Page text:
Fittingly enough, Turner was later inducted into the Rock and Roll Hall of Fame and became the first female and the first black artist featured on the cover of Rolling Stone magazine. 

Must hear: Tina Turner – Simply the Best


Whitney Houston (1963-2012)

Both a singer and actress, Whitney was known for her powerhouse vocals and unique style. Nicknamed The Voice, Houston will always be one of the greatest female black singers of all time.

Like the fellow legend Aretha Franklin, Houston sang in her local church and was inspired by gospel music.

Houston became a musical sensation with top hits I Wanna Dance With Somebody and I Will Always Love You, while her albums Whitney Houston and Whitney both topped the Billboard 200 charts.

She currently holds the Guinness World Record as the most-awarded female artist of all time, with more than 400 career awards. Although she’s no longer with us, we expect she’ll still be getting nominations and awards for her dedication and efforts toward music.

Must hear: Whitney Houston – Whitney Houston

Beyoncé (1981-present)

Starting her singing career in the all-female pop group Destiny’s Child, Beyoncé was and is a dominant female force within the pop music industry.

Through the 90s, Destiny’s Child released hit singles like Survivor and Say My Name, which catapulted them into the new role of best-selling all-female group of all time.

When the group finally parted ways, Beyoncé embarked on a successful solo career producing record-breaking albums and chart-toppers such as Crazy in Love, Single Ladies and Halo.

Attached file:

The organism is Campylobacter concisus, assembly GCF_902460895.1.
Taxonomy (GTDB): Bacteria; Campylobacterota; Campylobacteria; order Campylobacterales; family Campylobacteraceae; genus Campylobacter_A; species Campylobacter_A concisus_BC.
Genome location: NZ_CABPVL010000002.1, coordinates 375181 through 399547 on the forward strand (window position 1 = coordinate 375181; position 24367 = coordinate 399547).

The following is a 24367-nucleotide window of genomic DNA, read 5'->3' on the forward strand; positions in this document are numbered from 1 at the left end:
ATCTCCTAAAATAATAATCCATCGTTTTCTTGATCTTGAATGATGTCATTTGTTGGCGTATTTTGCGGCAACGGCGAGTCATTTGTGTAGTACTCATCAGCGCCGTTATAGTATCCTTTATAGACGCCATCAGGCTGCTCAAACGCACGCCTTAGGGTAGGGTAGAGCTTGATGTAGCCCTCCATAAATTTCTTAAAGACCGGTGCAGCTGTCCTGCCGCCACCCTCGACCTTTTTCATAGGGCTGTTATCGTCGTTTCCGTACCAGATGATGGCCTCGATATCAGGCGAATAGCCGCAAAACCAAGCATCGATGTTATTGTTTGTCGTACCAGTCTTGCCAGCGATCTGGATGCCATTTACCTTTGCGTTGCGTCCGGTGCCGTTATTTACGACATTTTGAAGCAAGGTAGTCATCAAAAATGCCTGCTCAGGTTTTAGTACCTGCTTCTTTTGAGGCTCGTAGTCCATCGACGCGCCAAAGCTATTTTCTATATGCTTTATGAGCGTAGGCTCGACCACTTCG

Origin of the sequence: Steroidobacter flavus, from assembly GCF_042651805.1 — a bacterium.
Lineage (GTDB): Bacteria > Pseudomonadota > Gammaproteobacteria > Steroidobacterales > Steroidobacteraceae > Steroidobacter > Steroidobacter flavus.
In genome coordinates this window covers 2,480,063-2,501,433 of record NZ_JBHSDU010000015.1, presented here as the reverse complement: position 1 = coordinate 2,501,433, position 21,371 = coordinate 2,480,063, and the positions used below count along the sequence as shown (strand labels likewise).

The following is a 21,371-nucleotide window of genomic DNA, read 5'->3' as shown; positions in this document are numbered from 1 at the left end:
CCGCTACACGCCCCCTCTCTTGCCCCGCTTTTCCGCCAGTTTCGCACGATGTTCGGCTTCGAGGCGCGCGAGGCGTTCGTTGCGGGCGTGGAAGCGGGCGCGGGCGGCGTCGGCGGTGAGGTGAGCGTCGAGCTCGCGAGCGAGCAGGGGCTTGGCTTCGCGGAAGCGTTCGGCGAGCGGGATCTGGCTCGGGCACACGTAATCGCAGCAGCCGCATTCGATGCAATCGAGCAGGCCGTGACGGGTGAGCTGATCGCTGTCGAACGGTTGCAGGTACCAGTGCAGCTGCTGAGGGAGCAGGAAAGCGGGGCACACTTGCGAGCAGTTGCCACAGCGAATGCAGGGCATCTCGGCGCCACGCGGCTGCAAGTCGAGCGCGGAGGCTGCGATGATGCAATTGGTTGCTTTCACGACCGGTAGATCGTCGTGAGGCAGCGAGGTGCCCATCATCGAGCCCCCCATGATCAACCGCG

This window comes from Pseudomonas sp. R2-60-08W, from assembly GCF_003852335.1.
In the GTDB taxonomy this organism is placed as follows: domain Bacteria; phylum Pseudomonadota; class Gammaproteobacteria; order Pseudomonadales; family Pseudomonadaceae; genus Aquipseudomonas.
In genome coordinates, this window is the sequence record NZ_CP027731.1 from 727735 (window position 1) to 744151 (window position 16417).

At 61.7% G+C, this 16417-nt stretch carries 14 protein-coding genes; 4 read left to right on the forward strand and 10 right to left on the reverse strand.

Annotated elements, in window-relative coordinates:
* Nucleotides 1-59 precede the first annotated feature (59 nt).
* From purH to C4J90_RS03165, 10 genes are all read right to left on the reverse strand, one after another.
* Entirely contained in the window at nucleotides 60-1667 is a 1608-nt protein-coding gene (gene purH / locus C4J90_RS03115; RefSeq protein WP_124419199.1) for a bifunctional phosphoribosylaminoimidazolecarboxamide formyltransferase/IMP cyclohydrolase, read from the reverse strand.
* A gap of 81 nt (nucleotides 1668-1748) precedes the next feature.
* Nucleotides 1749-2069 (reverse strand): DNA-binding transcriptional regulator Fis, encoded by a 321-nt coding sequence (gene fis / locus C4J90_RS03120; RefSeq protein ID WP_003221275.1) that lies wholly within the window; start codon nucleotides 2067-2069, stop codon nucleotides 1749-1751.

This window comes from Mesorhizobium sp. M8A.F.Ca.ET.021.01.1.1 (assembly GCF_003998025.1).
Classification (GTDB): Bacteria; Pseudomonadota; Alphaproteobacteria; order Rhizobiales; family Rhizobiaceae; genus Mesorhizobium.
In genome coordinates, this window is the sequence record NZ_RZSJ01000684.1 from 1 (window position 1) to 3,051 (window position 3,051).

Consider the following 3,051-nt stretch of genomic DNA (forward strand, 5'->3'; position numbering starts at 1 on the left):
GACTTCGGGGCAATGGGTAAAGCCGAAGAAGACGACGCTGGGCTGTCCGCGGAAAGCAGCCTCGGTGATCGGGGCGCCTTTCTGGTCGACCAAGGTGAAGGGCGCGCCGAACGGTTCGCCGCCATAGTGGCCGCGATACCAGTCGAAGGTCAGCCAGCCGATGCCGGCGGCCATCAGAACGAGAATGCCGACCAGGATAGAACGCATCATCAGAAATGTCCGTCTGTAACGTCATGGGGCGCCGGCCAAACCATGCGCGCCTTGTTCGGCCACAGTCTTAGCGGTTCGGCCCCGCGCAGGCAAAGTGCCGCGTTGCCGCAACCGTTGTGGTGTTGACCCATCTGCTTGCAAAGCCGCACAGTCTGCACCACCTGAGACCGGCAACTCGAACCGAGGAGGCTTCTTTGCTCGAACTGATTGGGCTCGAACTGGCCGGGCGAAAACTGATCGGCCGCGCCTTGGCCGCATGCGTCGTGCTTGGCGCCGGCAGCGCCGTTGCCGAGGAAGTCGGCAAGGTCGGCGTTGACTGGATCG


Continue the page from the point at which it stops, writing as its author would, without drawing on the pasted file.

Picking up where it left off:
So far, she has a total of 32 Grammy awards and 79 Grammy nominations for her solo and group music, making her the most-awarded and most-nominated artist in Grammy history alongside her husband, Jay-Z.

Must hear: Beyoncé – 4


Bob Marley (1945-1981)

If you’re a lover of reggae, then you’ll more than likely be familiar with Bob Marley’s contribution to the genre. 

Arguably the most famous reggae singer ever, Bob Marley rose to fame in the 60s and 70s as part of the band The Wailers and touched the hearts of millions. When the group disbanded, Marley continued on his own.

As a member of the Rastafarian movement, his music combined the spiritual essence of his religion with powerful real-world messaging. Marley’s groove-filled music went on to inspire generations and spread messages of unity and peace.

After surviving an assassination attempt in his home country of Jamaica, Marley died in 1981 from cancer, leaving his reggae legacy behind him.

Must hear: Bob Marley & the Wailers – Legend: Best of Bob Marley & the Wailers


Jay-Z (1969-present)

Jay-Z is one of the most influential hip-hop artists in the world and one of the best black rappers of today.

Married to fellow musical icon Beyoncé, Jay-Z found success both as CEO of a recording label and as a musician. Jay-Z has helped to find and mentor successful artists such as Rihanna and Kanye West.

His musical career has given us 13 studio albums with hits including 99 Problems, Empire State of Mind and Run This Town. He even worked on a collaborative album with his wife called Everything is Love.

Jay-Z is among the most influential and important black musicians to date for his amazing musical skills and talent-finding abilities.

Must hear: Jay-Z – Black Album

Nicki Minaj (1982-present)

Few female rappers have made it in the music industry, but Nicki Minaj had no problems breaking through into the limelight.

Known for her sharp lyrics and questionable fashion styles, Minaj is an extremely versatile rapstress who uses alter egos and different accents within her rapping style.

Her debut album, Pink Friday, smashed through the US Billboard200 chart and is now diamond certified by the Recording Industry Association of America – which is extremely rare for a debut album in general, let alone the debut album of a female rapper.

Must hear: Nicki Minaj – Pink Friday-Roman Reloaded